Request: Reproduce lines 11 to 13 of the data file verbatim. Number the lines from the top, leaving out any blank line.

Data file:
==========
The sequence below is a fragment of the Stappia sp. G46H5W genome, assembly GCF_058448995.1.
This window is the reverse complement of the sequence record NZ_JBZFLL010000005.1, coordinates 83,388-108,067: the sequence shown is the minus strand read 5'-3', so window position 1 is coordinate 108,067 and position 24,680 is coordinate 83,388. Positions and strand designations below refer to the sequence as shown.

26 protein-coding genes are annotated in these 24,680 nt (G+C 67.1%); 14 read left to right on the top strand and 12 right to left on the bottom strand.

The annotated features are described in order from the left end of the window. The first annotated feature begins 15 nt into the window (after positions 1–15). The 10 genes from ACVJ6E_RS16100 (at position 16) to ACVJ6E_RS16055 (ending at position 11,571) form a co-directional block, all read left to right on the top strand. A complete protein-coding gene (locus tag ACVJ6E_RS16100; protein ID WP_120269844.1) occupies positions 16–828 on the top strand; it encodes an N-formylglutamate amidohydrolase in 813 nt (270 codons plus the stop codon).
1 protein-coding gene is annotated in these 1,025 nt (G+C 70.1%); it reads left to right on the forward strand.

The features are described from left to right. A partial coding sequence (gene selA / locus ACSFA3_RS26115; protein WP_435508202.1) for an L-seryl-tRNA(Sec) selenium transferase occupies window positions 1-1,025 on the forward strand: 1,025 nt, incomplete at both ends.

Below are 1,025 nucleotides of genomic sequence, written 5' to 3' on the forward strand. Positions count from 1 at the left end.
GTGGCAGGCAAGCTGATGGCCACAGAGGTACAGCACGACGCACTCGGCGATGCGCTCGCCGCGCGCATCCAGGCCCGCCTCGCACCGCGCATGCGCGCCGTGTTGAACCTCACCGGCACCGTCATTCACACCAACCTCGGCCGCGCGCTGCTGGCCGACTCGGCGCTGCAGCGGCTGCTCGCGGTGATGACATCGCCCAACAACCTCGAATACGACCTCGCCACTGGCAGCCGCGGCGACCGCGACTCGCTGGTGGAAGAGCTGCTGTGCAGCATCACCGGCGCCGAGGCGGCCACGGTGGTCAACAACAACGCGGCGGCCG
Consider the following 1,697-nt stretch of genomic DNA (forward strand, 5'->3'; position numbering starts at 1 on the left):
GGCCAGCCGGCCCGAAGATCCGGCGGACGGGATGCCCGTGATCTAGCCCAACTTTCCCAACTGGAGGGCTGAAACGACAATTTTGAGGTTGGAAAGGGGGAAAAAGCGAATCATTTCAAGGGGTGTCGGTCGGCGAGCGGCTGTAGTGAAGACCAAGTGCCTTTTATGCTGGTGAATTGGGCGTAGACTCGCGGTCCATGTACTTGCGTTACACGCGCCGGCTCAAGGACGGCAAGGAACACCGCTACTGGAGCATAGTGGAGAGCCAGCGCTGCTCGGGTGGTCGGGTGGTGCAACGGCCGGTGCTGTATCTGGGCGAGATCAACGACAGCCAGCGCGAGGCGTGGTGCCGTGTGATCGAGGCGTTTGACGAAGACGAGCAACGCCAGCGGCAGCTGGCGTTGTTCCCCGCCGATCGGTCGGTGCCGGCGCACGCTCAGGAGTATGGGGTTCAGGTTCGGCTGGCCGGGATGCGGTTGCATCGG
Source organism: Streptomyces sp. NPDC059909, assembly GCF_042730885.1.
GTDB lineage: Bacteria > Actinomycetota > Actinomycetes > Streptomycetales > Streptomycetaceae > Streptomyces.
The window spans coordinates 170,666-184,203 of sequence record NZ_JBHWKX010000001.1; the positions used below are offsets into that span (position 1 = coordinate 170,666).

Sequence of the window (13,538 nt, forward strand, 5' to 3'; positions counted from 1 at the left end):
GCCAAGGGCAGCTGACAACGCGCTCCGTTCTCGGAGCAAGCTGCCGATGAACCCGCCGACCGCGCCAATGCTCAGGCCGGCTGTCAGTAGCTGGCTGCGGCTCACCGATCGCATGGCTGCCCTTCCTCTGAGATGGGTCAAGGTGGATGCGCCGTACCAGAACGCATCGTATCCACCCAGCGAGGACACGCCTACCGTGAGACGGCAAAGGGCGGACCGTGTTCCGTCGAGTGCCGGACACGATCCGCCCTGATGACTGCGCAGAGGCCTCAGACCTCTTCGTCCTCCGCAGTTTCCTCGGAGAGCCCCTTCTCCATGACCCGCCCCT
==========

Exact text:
Source organism: Streptomyces sp. NPDC059909, assembly GCF_042730885.1.
GTDB lineage: Bacteria > Actinomycetota > Actinomycetes > Streptomycetales > Streptomycetaceae > Streptomyces.
The window spans coordinates 170,666-184,203 of sequence record NZ_JBHWKX010000001.1; the positions used below are offsets into that span (position 1 = coordinate 170,666).